Long Island's new vehicle sales strengthened a little in June from a year earlier, led by Honda and Toyota.

Long Islanders registered 16,242 new cars, SUVs, pickups and vans in June, up 1 percent from a year earlier, according to new figures from the auto data firm R.L. Polk and Co.

Nationally in June, new car and truck sales rose by 22 percent from a year earlier to 1.3 million, a figure that includes deliveries to fleets.

Their tsunami-related supply problems long behind them, Honda and Toyota showed the largest increases on Long Island -- 3 percent and 2 percent, respectively, to 2,237 vehicles and 1,616, respectively.

At Nardy Honda in St. James, owner Lee Certilman said a major factor was deep discounting by Honda of its Accord, his best-selling model, to be replaced late next month by a redesigned version. "Honda has been very aggressive with incentives on that car," he said.

Nissan, the Island's third most popular brand in June after Honda and Toyota, saw an increase of 1 percent from a year earlier.

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Among domestic makes, Jeep was a standout, with 1,082 registered in June -- a 1 percent increase from a year earlier. Hyundai, Ford, Chevrolet and Dodge were flat with a year earlier, at 1,292, 1,035, 785 and 342 vehicles, respectively. There were small declines by Buick, Cadillac and Chrysler during the month.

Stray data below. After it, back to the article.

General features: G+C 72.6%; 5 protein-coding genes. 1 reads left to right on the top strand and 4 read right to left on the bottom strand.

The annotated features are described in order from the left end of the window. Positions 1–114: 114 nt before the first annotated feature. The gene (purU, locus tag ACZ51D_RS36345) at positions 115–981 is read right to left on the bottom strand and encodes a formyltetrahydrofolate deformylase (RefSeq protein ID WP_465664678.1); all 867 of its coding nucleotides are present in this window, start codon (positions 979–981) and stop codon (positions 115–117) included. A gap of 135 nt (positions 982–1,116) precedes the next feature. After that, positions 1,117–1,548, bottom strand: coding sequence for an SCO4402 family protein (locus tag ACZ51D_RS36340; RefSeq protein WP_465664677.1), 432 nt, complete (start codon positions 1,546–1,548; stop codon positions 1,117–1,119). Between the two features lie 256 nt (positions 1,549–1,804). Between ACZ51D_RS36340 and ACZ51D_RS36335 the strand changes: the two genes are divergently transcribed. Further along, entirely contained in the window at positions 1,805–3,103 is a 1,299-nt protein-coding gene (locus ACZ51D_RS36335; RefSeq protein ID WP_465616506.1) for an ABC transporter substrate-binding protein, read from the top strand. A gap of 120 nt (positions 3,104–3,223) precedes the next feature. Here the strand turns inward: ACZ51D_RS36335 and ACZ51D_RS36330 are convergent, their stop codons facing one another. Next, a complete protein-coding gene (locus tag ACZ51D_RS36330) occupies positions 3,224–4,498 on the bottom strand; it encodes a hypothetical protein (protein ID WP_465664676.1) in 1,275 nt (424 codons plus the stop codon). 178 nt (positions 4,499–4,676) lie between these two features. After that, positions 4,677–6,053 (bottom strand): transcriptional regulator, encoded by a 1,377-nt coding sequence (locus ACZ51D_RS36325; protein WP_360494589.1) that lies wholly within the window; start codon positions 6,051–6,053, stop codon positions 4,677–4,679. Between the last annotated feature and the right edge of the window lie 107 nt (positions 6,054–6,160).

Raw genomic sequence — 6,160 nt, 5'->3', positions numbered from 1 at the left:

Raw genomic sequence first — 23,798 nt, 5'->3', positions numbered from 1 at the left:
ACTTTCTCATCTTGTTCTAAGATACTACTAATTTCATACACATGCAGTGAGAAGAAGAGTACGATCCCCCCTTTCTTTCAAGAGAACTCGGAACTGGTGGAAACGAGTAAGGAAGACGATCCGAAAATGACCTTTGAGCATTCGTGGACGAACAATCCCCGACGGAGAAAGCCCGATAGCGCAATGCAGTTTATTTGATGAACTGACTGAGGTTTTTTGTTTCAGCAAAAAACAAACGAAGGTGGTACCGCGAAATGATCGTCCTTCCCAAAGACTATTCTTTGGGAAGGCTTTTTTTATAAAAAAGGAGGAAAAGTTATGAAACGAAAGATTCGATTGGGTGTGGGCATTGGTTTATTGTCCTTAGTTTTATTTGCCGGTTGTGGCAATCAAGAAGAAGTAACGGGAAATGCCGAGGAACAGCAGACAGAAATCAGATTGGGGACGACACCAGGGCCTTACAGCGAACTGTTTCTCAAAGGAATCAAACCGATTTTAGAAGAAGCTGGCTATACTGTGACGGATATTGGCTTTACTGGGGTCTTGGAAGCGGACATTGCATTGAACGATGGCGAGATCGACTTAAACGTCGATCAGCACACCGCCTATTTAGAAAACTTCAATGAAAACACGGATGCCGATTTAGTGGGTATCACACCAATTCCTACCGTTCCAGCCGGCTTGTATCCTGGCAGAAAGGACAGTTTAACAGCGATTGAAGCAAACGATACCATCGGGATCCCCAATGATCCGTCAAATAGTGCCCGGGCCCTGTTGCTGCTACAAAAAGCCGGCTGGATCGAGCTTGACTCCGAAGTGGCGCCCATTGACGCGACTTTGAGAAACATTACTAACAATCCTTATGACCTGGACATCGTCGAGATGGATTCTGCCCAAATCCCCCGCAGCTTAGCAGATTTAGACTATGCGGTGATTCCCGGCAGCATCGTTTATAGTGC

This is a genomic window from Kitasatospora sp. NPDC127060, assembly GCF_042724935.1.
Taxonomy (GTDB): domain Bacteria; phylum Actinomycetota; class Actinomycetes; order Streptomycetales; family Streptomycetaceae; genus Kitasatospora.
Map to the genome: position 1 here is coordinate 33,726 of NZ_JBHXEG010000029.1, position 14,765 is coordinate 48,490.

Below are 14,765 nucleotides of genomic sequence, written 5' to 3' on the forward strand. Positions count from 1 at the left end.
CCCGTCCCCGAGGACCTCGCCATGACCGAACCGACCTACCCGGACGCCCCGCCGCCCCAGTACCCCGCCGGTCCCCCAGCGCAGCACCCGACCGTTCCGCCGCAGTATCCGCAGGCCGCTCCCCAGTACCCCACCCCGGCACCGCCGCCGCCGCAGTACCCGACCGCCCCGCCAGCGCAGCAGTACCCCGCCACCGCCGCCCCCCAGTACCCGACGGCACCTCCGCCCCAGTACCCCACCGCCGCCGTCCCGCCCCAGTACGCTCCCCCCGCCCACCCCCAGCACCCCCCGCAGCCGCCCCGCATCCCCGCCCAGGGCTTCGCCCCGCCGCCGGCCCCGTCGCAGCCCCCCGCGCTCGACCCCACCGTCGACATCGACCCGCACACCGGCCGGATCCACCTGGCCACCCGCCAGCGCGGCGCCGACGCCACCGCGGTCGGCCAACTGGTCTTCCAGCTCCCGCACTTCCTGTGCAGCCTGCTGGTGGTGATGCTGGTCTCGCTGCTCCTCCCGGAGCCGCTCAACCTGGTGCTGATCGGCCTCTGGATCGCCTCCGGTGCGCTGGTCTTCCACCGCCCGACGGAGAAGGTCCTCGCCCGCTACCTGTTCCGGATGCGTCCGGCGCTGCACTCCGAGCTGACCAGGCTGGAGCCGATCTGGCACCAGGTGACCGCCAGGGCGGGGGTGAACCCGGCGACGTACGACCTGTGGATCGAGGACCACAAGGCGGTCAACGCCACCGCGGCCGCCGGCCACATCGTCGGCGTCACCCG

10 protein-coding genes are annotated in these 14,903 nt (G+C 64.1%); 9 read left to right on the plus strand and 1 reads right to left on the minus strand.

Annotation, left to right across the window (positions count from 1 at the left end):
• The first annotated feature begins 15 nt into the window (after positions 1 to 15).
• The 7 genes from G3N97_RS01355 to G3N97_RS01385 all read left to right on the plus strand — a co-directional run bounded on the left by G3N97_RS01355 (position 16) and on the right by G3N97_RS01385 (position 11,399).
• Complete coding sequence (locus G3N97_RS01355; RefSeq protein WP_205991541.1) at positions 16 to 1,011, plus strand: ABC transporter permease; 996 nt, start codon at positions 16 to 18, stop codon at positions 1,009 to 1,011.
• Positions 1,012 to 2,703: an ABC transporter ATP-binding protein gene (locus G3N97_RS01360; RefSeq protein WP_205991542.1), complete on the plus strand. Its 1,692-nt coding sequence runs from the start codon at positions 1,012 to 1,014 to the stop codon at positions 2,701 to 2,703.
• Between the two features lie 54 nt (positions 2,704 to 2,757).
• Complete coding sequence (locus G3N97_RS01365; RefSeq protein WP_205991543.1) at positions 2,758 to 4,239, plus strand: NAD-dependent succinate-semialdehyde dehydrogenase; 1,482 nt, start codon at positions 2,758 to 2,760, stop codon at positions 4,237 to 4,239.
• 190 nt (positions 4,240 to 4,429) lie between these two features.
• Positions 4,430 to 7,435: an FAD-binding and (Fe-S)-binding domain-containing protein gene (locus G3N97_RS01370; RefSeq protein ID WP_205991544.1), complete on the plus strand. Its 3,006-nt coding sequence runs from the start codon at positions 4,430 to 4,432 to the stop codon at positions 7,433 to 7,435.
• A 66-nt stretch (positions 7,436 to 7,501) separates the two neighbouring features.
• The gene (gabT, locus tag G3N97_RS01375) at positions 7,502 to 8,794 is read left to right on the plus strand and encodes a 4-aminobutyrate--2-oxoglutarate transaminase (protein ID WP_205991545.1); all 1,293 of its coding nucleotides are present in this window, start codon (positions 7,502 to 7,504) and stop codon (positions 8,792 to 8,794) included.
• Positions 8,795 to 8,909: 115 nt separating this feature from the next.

Among major European makes, Volkswagen showed the biggest percentage gain -- 2 percent -- to 666 vehicles, while Mercedes-Benz registrations rose by 1 percent to 979 vehicles and BMW slid by 1 percent to 548 vehicles.

The picture had been similar, though the gains more dramatic, in May as Toyota registrations jumped by almost 43 percent in Nassau and Suffolk from a year earlier and Honda's rose by 37 percent. With those gains almost offset by competitors' losses, the Island's new vehicle market gained 4 percent from a year earlier.

In April, registrations of new vehicles on Long Island rose by 12.5 percent from April 2011 to 16,163 vehicles, led by Toyota and Nissan. In March, Long Islanders had registered 8.5 percent fewer new cars and trucks than a year earlier. February's figures were flat with a year earlier, but in January the total was up 6.5 percent from a year earlier.